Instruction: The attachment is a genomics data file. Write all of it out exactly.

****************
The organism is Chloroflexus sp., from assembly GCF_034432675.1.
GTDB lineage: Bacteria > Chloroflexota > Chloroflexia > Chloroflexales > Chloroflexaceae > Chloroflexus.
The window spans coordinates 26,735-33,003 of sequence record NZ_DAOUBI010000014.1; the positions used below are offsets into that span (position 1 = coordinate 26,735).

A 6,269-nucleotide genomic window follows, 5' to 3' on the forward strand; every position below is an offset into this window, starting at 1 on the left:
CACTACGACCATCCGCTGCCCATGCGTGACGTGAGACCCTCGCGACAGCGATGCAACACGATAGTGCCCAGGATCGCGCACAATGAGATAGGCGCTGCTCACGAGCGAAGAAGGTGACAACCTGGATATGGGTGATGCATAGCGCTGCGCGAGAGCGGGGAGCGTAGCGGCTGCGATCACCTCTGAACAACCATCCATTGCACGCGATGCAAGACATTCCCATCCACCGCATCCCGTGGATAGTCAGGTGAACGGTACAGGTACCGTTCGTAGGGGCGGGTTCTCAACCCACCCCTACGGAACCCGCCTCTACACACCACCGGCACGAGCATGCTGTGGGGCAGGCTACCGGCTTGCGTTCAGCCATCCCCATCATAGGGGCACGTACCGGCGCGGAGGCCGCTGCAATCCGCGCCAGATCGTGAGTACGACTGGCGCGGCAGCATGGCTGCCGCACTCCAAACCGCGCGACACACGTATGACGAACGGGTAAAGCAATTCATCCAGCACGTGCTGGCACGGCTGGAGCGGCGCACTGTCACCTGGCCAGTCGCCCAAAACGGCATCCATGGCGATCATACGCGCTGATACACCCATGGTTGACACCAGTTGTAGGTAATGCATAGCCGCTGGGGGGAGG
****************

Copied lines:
The organism is Chloroflexus sp., from assembly GCF_034432675.1.
GTDB lineage: Bacteria > Chloroflexota > Chloroflexia > Chloroflexales > Chloroflexaceae > Chloroflexus.
The window spans coordinates 26,735-33,003 of sequence record NZ_DAOUBI010000014.1; the positions used below are offsets into that span (position 1 = coordinate 26,735).

A 6,269-nucleotide genomic window follows, 5' to 3' on the forward strand; every position below is an offset into this window, starting at 1 on the left:
CACTACGACCATCCGCTGCCCATGCGTGACGTGAGACCCTCGCGACAGCGATGCAACACGATAGTGCCCAGGATCGCGCACAATGAGATAGGCGCTGCTCACGAGCGAAGAAGGTGACAACCTGGATATGGGTGATGCATAGCGCTGCGCGAGAGCGGGGAGCGTAGCGGCTGCGATCACCTCTGAACAACCATCCATTGCACGCGATGCAAGACATTCCCATCCACCGCATCCCGTGGATAGTCAGGTGAACGGTACAGGTACCGTTCGTAGGGGCGGGTTCTCAACCCACCCCTACGGAACCCGCCTCTACACACCACCGGCACGAGCATGCTGTGGGGCAGGCTACCGGCTTGCGTTCAGCCATCCCCATCATAGGGGCACGTACCGGCGCGGAGGCCGCTGCAATCCGCGCCAGATCGTGAGTACGACTGGCGCGGCAGCATGGCTGCCGCACTCCAAACCGCGCGACACACGTATGACGAACGGGTAAAGCAATTCATCCAGCACGTGCTGGCACGGCTGGAGCGGCGCACTGTCACCTGGCCAGTCGCCCAAAACGGCATCCATGGCGATCATACGCGCTGATACACCCATGGTTGACACCAGTTGTAGGTAATGCATAGCCGCTGGGGGGAGG